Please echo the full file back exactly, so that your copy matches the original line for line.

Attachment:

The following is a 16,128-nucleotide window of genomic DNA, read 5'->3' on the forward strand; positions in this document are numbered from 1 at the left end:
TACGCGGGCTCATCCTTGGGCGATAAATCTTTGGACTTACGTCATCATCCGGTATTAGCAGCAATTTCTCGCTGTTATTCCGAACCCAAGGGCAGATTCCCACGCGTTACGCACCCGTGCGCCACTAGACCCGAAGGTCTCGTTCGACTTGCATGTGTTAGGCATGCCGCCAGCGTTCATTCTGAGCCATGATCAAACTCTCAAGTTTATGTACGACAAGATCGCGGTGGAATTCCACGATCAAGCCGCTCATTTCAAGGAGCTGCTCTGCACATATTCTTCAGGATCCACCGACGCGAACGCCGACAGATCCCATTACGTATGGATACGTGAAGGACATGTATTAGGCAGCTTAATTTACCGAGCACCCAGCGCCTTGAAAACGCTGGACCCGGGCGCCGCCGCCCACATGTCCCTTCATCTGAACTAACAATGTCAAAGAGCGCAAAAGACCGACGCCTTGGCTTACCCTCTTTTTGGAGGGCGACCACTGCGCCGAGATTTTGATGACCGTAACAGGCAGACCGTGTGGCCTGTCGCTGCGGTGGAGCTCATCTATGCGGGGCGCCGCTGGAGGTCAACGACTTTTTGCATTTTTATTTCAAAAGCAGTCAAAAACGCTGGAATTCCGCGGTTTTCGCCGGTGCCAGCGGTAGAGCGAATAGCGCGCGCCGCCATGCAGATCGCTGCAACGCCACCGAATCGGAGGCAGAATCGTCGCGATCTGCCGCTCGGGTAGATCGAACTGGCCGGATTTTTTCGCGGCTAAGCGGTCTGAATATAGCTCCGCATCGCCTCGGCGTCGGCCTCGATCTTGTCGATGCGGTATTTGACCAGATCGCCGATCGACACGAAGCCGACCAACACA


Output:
The following is a 16,128-nucleotide window of genomic DNA, read 5'->3' on the forward strand; positions in this document are numbered from 1 at the left end:
TACGCGGGCTCATCCTTGGGCGATAAATCTTTGGACTTACGTCATCATCCGGTATTAGCAGCAATTTCTCGCTGTTATTCCGAACCCAAGGGCAGATTCCCACGCGTTACGCACCCGTGCGCCACTAGACCCGAAGGTCTCGTTCGACTTGCATGTGTTAGGCATGCCGCCAGCGTTCATTCTGAGCCATGATCAAACTCTCAAGTTTATGTACGACAAGATCGCGGTGGAATTCCACGATCAAGCCGCTCATTTCAAGGAGCTGCTCTGCACATATTCTTCAGGATCCACCGACGCGAACGCCGACAGATCCCATTACGTATGGATACGTGAAGGACATGTATTAGGCAGCTTAATTTACCGAGCACCCAGCGCCTTGAAAACGCTGGACCCGGGCGCCGCCGCCCACATGTCCCTTCATCTGAACTAACAATGTCAAAGAGCGCAAAAGACCGACGCCTTGGCTTACCCTCTTTTTGGAGGGCGACCACTGCGCCGAGATTTTGATGACCGTAACAGGCAGACCGTGTGGCCTGTCGCTGCGGTGGAGCTCATCTATGCGGGGCGCCGCTGGAGGTCAACGACTTTTTGCATTTTTATTTCAAAAGCAGTCAAAAACGCTGGAATTCCGCGGTTTTCGCCGGTGCCAGCGGTAGAGCGAATAGCGCGCGCCGCCATGCAGATCGCTGCAACGCCACCGAATCGGAGGCAGAATCGTCGCGATCTGCCGCTCGGGTAGATCGAACTGGCCGGATTTTTTCGCGGCTAAGCGGTCTGAATATAGCTCCGCATCGCCTCGGCGTCGGCCTCGATCTTGTCGATGCGGTATTTGACCAGATCGCCGATCGACACGAAGCCGACCAACACA